New York State Court of Claims

New York State Court of Claims

TOLENTINO v. STATE OF NEW YORK, #2007-015-212, Claim No. 111485, Motion No. M-73178


Synopsis


Defendant's motion to dismiss claim for injuries allegedly sustained in an inmate-on-inmate assault was granted as the claim was untimely.

Case Information

UID:
2007-015-212
Claimant(s):
JESUS TOLENTINO
Claimant short name:
TOLENTINO
Footnote (claimant name) :

Defendant(s):
STATE OF NEW YORK
Footnote (defendant name) :

Third-party claimant(s):

Third-party defendant(s):

Claim number(s):
111485
Motion number(s):
M-73178
Cross-motion number(s):

Judge:
FRANCIS T. COLLINS
Claimant’s attorney:
Jesus Tolentino, Pro Se
Defendant’s attorney:
Honorable Andrew M. Cuomo, Attorney General
By: Michael W. Friedman, EsquireAssistant Attorney General
Third-party defendant’s attorney:

Signature date:
July 9, 2007
City:
Saratoga Springs
Comments:

Official citation:

Appellate results:

See also (multicaptioned case)



Decision

Defendant's motion to dismiss the instant claim as untimely pursuant to Court of Claims Act § 10 (3) is granted. Claimant, an inmate proceeding pro se, brings this claim for injuries allegedly sustained on August 2, 2003 when he was attacked by another inmate at Great Meadow Correctional Facility. A notice of intention to file a claim was served by certified mail, return receipt requested on October 31, 2003 and received by the Office of the Attorney General on November 4, 2003 (defendant's Exhibit B). A claim was thereafter served upon the Attorney General by certified mail, return receipt requested, on March 14, 2005 and filed with the Clerk of the Court on October 11, 2005. The defendant's answer to the claim asserted as a sixth affirmative defense that "[t]his Court lacks jurisdiction as the claim is untimely in that neither the claim nor a notice of intention was served within ninety (90) days of the accrual of the claim".

The law is clear that the State's waiver of immunity under Section 8 of the Court of Claims Act is contingent upon claimant's compliance with specific conditions set forth in Article II of the Court of Claims Act (Lepkowski v State of New York, 1 NY3d 201, 206 [2003]). "Because suits against the State are allowed only by the State's waiver of sovereign immunity and in derogation of the common law, statutory requirements conditioning suit must be strictly construed" Dreger v New York State Thruway Auth., 81 NY2d 721, 724 [1992]). As noted by the Court of Appeals in Lyles v State of New York, 3 NY3d 396 [2004], there is a distinction between statutes of limitations and the filing limitations in the Court of Claims Act. "The time limitations in the Court of Claims Act . . . are distinctly concerned with the subject matter jurisdiction of the Court of Claims as the State has waived its sovereign immunity against suit only to the extent that claimants comply with the provisions of the statute" (id. at 400). The failure to timely file and serve a claim is thus a jurisdictional defect which deprives this Court of subject matter jurisdiction to hear the claim. In this regard, Article II, section 10 of the Court of Claims Act makes clear that "[n]o judgment shall be granted in favor of any claimant unless such claimant shall have complied" with the time limitations set forth in that section. Court of Claims Act § 10 (3) sets forth the time limitations applicable to the instant claim:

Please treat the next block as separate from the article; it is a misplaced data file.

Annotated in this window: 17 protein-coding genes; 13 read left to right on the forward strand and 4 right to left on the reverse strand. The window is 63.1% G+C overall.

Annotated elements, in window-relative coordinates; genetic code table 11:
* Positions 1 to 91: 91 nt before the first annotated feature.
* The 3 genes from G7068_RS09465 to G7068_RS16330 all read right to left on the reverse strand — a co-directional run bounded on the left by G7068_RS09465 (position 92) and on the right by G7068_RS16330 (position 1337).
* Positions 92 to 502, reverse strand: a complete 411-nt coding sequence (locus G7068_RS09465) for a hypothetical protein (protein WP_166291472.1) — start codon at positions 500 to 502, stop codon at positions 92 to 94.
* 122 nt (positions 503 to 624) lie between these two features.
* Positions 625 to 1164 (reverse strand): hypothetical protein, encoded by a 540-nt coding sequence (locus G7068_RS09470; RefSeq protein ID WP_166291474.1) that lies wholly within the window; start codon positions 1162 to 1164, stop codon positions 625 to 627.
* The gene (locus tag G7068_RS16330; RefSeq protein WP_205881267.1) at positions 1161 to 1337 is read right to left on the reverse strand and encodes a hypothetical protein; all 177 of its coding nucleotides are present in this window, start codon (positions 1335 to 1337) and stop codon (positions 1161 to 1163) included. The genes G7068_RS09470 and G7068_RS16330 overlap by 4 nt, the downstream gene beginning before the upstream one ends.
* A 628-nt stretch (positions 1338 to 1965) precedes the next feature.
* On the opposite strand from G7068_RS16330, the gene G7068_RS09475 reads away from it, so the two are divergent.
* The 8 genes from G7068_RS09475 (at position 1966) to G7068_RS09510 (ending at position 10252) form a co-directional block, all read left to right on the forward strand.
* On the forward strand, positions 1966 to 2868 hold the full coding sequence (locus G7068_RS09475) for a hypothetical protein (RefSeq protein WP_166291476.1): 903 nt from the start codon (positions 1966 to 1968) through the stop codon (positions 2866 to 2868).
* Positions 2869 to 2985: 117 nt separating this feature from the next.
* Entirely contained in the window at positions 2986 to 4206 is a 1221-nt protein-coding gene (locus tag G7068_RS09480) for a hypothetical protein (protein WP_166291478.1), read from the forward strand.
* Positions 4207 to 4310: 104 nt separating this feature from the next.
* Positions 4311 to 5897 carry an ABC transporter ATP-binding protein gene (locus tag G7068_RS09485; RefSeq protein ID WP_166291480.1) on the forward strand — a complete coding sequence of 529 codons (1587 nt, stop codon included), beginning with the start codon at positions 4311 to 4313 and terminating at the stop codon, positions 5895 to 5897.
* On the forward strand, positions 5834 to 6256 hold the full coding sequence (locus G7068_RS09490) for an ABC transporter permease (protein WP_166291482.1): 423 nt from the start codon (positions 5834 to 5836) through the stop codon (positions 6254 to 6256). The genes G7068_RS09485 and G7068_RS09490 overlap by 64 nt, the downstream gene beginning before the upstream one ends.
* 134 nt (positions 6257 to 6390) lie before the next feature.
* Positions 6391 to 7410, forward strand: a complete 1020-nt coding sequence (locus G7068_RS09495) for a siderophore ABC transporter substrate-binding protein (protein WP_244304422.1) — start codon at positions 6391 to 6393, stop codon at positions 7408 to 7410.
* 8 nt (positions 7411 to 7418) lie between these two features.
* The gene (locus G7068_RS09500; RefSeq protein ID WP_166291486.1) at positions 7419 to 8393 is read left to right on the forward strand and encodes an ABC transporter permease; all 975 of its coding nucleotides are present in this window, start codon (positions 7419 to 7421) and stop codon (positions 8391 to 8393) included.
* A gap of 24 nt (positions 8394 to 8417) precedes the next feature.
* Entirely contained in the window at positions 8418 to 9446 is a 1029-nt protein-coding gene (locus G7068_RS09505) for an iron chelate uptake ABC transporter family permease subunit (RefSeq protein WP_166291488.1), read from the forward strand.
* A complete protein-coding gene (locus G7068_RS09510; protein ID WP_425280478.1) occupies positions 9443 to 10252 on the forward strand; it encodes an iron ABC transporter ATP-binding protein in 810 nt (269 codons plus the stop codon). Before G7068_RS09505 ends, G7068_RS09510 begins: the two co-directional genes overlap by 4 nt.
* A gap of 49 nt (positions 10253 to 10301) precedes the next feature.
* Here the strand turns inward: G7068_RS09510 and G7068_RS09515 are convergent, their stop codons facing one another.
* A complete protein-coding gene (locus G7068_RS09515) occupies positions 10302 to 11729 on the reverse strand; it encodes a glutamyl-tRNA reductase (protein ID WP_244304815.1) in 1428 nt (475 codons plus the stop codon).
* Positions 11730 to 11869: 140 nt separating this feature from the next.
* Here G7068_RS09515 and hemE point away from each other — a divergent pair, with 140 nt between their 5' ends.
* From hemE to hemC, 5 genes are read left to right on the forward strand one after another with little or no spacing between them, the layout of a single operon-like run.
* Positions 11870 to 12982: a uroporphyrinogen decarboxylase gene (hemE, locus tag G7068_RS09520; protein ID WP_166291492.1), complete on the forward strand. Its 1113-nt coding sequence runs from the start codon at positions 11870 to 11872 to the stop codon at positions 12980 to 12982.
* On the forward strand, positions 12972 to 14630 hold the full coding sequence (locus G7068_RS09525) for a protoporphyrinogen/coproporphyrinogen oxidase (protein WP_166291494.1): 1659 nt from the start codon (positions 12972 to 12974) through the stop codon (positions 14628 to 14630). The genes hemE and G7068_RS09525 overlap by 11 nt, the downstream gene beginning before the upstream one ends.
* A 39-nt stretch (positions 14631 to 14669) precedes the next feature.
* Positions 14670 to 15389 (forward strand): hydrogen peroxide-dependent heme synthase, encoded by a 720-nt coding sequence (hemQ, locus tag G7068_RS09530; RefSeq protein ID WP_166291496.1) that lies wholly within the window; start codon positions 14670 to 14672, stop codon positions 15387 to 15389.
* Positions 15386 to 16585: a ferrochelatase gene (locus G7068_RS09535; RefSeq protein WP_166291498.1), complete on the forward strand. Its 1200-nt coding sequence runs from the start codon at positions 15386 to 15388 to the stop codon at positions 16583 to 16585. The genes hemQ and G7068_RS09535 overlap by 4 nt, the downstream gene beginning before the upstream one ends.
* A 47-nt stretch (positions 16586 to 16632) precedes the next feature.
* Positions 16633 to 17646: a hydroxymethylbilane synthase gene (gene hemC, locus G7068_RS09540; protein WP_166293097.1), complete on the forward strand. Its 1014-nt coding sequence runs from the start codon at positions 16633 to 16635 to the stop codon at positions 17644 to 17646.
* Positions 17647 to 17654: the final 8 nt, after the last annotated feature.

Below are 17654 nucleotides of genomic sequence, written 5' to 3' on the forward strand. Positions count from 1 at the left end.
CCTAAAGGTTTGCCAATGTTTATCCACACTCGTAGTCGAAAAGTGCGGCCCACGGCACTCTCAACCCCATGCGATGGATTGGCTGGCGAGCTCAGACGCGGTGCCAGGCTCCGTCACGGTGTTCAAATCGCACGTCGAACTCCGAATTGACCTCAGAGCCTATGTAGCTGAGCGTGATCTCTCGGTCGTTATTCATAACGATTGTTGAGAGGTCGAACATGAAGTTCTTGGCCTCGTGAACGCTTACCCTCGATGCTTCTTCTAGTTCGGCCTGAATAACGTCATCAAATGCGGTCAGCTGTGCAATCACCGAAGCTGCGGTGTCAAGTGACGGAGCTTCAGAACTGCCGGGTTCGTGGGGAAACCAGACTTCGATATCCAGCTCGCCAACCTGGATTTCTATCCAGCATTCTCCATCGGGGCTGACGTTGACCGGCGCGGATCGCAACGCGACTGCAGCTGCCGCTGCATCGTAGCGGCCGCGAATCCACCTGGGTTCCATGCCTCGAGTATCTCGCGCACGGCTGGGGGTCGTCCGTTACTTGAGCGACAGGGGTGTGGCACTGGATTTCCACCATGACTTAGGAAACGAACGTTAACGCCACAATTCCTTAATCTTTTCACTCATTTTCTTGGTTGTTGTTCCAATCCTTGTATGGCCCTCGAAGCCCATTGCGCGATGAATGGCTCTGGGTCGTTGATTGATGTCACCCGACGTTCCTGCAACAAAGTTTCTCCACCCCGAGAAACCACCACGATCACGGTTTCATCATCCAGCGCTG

A claim to recover damages for injuries to property or for personal injuries caused by the negligence or unintentional tort of an officer or employee of the state while acting as such officer or employee, shall be filed and served upon the attorney general within ninety days after the accrual of such claim, unless the claimant shall within such time serve upon the attorney general a written notice of intention to file a claim therefor, in which event the claim shall be filed and served upon the attorney general within two years after the accrual of such claim.

Court of Claims Act § 11(a) (i) provides that service by certified mail, return receipt requested, upon the Attorney General is not complete until the claim or notice of intention is received. Here, the notice of intention to file a claim was received by the Attorney General on November 4, 2003, more than 90 days following the accrual of the claim, and the claim was not filed with the Clerk of the Court of Claims until October 11, 2005. As a result, the claim is untimely inasmuch as neither a claim nor a notice of intention to file a claim was filed and served within ninety days following the accrual of the claim. The failure to comply with the time limitations contained in Court of Claims Act § 10 having been properly preserved as a defense in the defendant's answer (see Court of Claims Act § 11 [c] [i]), the defendant's motion is granted and the claim is dismissed.


July 9, 2007
Saratoga Springs, New York

HON. FRANCIS T. COLLINS
Judge of the Court of Claims


The Court considered the following papers:
  1. Notice of motion dated April 5, 2007;
  2. Affirmation of Michael Friedman dated April 5, 2007 with exhibit.